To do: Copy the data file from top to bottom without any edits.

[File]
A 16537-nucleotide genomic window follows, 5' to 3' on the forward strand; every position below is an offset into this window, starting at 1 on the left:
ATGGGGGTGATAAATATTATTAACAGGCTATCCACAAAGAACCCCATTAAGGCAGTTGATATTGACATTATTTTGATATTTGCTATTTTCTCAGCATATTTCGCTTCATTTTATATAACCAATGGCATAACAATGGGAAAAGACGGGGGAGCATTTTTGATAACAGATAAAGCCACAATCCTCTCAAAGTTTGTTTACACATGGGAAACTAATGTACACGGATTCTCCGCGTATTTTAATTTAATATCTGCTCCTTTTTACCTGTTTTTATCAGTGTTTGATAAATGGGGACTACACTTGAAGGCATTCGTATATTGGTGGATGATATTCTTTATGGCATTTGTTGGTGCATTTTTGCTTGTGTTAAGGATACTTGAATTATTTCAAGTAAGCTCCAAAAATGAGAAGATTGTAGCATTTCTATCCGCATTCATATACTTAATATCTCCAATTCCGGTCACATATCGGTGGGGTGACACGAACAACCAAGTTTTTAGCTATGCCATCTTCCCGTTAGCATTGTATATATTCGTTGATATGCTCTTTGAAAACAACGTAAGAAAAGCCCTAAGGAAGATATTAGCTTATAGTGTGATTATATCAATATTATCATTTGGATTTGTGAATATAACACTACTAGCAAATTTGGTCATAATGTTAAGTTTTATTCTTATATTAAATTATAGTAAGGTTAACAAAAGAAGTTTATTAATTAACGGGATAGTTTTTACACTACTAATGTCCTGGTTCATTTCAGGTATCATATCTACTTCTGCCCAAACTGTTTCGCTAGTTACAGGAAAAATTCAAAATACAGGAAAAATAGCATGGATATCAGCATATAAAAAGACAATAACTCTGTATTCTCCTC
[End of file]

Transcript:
A 16537-nucleotide genomic window follows, 5' to 3' on the forward strand; every position below is an offset into this window, starting at 1 on the left:
ATGGGGGTGATAAATATTATTAACAGGCTATCCACAAAGAACCCCATTAAGGCAGTTGATATTGACATTATTTTGATATTTGCTATTTTCTCAGCATATTTCGCTTCATTTTATATAACCAATGGCATAACAATGGGAAAAGACGGGGGAGCATTTTTGATAACAGATAAAGCCACAATCCTCTCAAAGTTTGTTTACACATGGGAAACTAATGTACACGGATTCTCCGCGTATTTTAATTTAATATCTGCTCCTTTTTACCTGTTTTTATCAGTGTTTGATAAATGGGGACTACACTTGAAGGCATTCGTATATTGGTGGATGATATTCTTTATGGCATTTGTTGGTGCATTTTTGCTTGTGTTAAGGATACTTGAATTATTTCAAGTAAGCTCCAAAAATGAGAAGATTGTAGCATTTCTATCCGCATTCATATACTTAATATCTCCAATTCCGGTCACATATCGGTGGGGTGACACGAACAACCAAGTTTTTAGCTATGCCATCTTCCCGTTAGCATTGTATATATTCGTTGATATGCTCTTTGAAAACAACGTAAGAAAAGCCCTAAGGAAGATATTAGCTTATAGTGTGATTATATCAATATTATCATTTGGATTTGTGAATATAACACTACTAGCAAATTTGGTCATAATGTTAAGTTTTATTCTTATATTAAATTATAGTAAGGTTAACAAAAGAAGTTTATTAATTAACGGGATAGTTTTTACACTACTAATGTCCTGGTTCATTTCAGGTATCATATCTACTTCTGCCCAAACTGTTTCGCTAGTTACAGGAAAAATTCAAAATACAGGAAAAATAGCATGGATATCAGCATATAAAAAGACAATAACTCTGTATTCTCCTC